Charting the global economy: US jobs signal another big Fed hike

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Sustained U.S. job growth and an unemployment rate near a 50-year low have bolstered bets that the Federal Reserve will deliver another sharp interest rate hike this month to curb demand and curb inflation.

Massive hikes were also the theme of the week in other countries, such as Hungary and Pakistan, as policymakers scramble to extinguish price pressures.

Meanwhile, Germany plans to set aside strict borrowing limits next year if Russia cuts off natural gas supplies for an extended period. In Japan, household spending weakened, calling into question the strength of the recovery.

Here are some of the charts that appeared on Bloomberg this week on the latest developments in the global economy:

A very busy week for central banks saw more than a dozen rate hikes around the world. Big increases were in the majority, with Hungary going for 200 basis points, Pakistan for 125 basis points and eight others for 50 or 100.

Calls for recession are getting louder on Wall Street, but for many households and businesses that make up the global economy, the downturn is already here. The worries of small business owners, consumers and others are illustrated by the so-called misery indices, which mix unemployment and inflation rates.

Each wave of supply shocks hitting the global economy during the pandemic seems to produce a different scapegoat. As the second half of 2022 has just begun, there could still be another supply-side stress culprit: social unrest.

Nearly 400,000 jobs created in one month and an unemployment rate close to its lowest level in 50 years is probably enough proof of the extreme tension of the American labor market. But a look below the surface of the June jobs report and other recent data shows just how hot it really is.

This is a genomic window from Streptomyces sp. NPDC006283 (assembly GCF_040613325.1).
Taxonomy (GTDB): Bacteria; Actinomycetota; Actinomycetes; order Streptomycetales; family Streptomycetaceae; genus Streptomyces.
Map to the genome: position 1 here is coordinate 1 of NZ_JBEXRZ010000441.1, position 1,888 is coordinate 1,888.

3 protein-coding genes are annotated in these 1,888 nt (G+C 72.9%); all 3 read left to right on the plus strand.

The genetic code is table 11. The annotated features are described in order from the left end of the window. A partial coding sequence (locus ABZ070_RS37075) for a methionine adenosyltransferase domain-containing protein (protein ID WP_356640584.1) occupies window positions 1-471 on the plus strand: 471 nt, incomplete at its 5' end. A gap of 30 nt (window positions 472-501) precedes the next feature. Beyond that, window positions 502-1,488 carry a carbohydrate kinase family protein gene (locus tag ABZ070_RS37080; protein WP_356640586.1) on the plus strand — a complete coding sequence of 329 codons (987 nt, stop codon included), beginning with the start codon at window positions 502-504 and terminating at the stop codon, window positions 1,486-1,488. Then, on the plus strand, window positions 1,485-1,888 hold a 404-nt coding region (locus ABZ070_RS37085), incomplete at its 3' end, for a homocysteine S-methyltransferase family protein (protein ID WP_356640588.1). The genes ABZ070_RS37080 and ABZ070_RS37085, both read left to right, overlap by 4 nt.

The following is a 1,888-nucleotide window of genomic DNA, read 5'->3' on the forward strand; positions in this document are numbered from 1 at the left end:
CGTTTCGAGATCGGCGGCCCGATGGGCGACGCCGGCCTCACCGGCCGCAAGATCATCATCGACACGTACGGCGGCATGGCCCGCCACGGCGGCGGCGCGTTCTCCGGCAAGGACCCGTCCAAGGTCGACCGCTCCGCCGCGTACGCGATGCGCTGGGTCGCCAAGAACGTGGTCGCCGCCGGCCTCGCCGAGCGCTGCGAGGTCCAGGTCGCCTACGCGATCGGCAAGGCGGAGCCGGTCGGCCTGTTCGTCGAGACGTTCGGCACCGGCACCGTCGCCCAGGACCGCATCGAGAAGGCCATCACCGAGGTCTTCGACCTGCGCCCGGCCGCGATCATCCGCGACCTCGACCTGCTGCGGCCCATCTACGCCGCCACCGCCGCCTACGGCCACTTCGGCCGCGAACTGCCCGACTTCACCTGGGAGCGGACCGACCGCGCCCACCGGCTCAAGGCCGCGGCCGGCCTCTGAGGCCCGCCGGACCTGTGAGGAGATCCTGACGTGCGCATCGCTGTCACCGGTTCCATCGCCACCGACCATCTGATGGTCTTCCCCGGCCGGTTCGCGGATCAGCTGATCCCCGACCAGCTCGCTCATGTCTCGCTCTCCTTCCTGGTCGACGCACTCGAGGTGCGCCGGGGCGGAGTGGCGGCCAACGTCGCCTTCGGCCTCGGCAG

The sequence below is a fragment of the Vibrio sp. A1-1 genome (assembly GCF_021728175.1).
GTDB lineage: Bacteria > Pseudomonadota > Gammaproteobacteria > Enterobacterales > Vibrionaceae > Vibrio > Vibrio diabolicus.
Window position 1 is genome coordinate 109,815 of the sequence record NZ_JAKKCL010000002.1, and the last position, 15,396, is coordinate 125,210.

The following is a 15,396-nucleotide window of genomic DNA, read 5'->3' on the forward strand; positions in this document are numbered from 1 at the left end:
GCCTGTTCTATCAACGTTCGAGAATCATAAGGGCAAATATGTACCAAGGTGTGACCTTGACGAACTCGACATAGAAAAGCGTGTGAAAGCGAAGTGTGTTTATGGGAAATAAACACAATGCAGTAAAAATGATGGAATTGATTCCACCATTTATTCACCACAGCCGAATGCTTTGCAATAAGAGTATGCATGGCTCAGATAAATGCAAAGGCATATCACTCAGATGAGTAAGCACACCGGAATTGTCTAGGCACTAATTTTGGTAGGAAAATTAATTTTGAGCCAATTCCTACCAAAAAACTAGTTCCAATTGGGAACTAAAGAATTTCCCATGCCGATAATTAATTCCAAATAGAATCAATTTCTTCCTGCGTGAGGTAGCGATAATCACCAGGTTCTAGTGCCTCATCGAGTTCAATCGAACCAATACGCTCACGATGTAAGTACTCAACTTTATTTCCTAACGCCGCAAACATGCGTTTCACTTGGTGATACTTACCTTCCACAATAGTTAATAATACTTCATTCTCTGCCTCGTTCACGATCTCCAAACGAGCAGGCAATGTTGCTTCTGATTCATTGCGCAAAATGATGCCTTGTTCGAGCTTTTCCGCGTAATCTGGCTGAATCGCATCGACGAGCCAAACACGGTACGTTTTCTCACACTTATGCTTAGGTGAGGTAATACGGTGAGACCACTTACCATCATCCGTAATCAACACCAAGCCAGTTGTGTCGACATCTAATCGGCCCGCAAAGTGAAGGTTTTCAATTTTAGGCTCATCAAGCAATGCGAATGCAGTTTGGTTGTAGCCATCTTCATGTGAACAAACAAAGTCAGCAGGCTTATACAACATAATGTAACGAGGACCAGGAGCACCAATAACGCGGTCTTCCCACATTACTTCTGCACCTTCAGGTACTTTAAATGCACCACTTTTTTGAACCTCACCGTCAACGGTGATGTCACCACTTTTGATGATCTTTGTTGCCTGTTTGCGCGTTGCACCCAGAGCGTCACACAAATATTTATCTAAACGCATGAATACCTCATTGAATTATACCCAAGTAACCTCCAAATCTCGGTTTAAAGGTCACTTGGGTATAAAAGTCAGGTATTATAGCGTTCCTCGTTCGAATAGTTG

Germany is set to scrap its plan to return to strict borrowing limits next year if Russia permanently halts natural gas deliveries to Europe’s biggest economy, according to people familiar with the matter. . There is a silent agreement among members of Chancellor Olaf Scholz’s coalition cabinet that Berlin cannot stick to its budget plans in the event of an emergency where Russian President Vladimir Putin uses scheduled gas pipeline maintenance Nord Stream as an excuse to end gas flows for a longer period, the people say.

Expectations for inflation, producer prices and pay rises in UK businesses are getting stronger, according to a Bank of England survey, which could convince policymakers to push for stronger interest rate hikes in the coming months.

French President Emmanuel Macron’s resounding success in using public spending to rein in runaway inflation is reaching its limits as the debt burden swells and the loss of a ruling majority limits his ability to act. Growing pressure on the cost of living would also further cloud France‘s economic outlook and threaten to rekindle grievances that sparked unrest during Macron’s first term with the so-called yellow vest protests.

Japanese households cut spending in May for the first time in three months, a sign that the economic recovery is proving weaker than previously thought.

Signs are mounting that China’s economy contracted in the second quarter for the first time since 2020, putting the country’s official statistics under fresh scrutiny as analysts bet the government will avoid acknowledging the crisis.

China’s finance ministry plans to allow local governments to sell 1.5 trillion yuan ($220 billion) of special bonds in the second half of this year, an unprecedented ramp-up in infrastructure financing aimed at bolstering the economy besieged country.

Retail price inflation in Thailand accelerated in June to a new 14-year high, bolstering the case for the central bank to raise borrowing costs sooner rather than later. Accelerating inflation strengthens the case for Southeast Asia’s second-largest economy to join central banks around the world in tightening policies aimed at curbing price gains.

More stories like this are available at bloomberg.com

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